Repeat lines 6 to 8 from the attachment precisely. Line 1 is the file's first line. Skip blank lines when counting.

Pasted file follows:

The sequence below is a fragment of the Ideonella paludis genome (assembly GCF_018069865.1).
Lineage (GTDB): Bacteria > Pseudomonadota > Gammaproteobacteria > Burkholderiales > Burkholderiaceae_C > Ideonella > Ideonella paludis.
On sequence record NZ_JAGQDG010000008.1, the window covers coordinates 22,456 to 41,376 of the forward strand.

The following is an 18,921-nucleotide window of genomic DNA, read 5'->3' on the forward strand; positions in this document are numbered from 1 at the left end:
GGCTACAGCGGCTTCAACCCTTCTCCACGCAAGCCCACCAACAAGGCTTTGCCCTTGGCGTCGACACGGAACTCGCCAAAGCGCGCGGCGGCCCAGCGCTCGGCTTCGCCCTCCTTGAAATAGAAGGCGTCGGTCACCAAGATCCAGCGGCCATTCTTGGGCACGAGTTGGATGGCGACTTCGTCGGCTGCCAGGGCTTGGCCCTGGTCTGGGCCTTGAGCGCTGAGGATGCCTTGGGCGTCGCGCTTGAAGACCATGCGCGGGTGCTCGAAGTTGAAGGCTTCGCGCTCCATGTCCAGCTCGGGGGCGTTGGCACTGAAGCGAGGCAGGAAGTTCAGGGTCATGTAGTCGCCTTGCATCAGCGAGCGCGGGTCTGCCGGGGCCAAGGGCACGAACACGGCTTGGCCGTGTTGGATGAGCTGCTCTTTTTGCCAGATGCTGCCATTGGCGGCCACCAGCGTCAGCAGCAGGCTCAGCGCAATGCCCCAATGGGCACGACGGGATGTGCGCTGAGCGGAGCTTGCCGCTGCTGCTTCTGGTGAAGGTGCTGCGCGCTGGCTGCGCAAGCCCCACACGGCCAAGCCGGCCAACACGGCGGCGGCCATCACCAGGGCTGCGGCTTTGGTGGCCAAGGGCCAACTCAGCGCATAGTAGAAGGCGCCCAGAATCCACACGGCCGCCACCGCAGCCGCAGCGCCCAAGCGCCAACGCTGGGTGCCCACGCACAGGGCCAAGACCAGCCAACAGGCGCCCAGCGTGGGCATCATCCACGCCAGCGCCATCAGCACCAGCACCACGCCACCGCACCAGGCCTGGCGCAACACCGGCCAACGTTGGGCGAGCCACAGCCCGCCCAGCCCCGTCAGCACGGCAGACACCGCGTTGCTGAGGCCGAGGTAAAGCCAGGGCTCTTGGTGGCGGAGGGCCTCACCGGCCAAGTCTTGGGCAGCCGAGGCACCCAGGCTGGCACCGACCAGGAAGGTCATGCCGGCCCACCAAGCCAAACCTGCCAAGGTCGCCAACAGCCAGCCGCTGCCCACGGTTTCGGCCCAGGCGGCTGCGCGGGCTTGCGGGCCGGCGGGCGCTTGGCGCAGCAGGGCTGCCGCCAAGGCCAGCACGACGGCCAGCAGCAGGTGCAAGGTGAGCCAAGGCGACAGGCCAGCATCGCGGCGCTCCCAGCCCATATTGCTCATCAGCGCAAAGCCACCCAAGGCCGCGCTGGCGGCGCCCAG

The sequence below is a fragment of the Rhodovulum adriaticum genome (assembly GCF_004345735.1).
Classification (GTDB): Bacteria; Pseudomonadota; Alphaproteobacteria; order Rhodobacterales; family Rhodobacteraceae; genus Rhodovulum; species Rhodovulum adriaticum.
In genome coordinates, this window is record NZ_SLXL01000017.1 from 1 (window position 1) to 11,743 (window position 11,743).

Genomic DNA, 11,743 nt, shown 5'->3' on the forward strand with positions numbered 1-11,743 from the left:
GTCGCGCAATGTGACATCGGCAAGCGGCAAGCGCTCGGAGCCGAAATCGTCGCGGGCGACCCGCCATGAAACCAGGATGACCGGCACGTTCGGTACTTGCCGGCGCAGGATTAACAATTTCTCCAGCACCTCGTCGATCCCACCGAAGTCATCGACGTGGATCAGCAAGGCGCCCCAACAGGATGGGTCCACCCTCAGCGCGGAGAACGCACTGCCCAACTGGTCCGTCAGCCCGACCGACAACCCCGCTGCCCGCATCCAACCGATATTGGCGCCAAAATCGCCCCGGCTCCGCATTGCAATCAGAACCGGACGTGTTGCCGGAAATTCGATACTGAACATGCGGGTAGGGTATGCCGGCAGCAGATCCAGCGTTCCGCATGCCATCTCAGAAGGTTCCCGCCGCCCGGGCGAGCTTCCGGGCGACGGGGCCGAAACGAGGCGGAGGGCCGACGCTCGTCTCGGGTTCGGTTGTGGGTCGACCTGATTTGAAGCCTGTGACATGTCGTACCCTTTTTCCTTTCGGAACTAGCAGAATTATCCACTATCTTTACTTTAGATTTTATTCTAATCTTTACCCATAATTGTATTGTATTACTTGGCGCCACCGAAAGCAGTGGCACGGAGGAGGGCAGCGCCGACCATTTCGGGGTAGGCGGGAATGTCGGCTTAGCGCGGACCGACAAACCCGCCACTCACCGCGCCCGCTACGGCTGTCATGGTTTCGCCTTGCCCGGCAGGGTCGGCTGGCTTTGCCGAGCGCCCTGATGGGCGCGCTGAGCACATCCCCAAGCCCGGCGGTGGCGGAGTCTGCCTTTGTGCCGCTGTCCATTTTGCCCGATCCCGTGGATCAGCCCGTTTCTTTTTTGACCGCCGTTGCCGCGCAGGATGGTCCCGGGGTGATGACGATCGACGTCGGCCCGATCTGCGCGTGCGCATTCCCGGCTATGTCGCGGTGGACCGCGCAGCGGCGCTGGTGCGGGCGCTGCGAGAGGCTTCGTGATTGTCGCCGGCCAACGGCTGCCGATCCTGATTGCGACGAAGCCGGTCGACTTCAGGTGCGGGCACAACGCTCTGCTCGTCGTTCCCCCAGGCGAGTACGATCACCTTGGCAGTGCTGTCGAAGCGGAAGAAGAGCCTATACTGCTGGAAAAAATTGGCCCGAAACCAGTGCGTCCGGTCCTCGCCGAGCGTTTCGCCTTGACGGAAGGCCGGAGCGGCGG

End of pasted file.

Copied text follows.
The sequence below is a fragment of the Rhodovulum adriaticum genome (assembly GCF_004345735.1).
Classification (GTDB): Bacteria; Pseudomonadota; Alphaproteobacteria; order Rhodobacterales; family Rhodobacteraceae; genus Rhodovulum; species Rhodovulum adriaticum.
In genome coordinates, this window is record NZ_SLXL01000017.1 from 1 (window position 1) to 11,743 (window position 11,743).